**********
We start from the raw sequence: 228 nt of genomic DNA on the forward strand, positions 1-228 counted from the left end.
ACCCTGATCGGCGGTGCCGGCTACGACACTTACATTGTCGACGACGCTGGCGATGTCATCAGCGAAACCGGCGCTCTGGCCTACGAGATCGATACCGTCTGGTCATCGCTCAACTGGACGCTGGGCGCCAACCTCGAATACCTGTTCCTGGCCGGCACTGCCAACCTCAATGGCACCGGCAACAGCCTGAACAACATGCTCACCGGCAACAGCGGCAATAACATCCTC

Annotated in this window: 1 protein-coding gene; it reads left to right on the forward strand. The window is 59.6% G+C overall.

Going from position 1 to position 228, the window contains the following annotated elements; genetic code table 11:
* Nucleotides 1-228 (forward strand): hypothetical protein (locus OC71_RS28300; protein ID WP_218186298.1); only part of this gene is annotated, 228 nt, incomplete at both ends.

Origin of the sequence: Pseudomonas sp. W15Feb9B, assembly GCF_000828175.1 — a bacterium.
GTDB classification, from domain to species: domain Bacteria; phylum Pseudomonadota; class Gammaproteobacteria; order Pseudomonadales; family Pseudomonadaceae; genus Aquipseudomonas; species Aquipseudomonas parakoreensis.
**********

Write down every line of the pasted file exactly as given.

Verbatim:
We start from the raw sequence: 228 nt of genomic DNA on the forward strand, positions 1-228 counted from the left end.
ACCCTGATCGGCGGTGCCGGCTACGACACTTACATTGTCGACGACGCTGGCGATGTCATCAGCGAAACCGGCGCTCTGGCCTACGAGATCGATACCGTCTGGTCATCGCTCAACTGGACGCTGGGCGCCAACCTCGAATACCTGTTCCTGGCCGGCACTGCCAACCTCAATGGCACCGGCAACAGCCTGAACAACATGCTCACCGGCAACAGCGGCAATAACATCCTC

Annotated in this window: 1 protein-coding gene; it reads left to right on the forward strand. The window is 59.6% G+C overall.

Going from position 1 to position 228, the window contains the following annotated elements; genetic code table 11:
* Nucleotides 1-228 (forward strand): hypothetical protein (locus OC71_RS28300; protein ID WP_218186298.1); only part of this gene is annotated, 228 nt, incomplete at both ends.

Origin of the sequence: Pseudomonas sp. W15Feb9B, assembly GCF_000828175.1 — a bacterium.
GTDB classification, from domain to species: domain Bacteria; phylum Pseudomonadota; class Gammaproteobacteria; order Pseudomonadales; family Pseudomonadaceae; genus Aquipseudomonas; species Aquipseudomonas parakoreensis.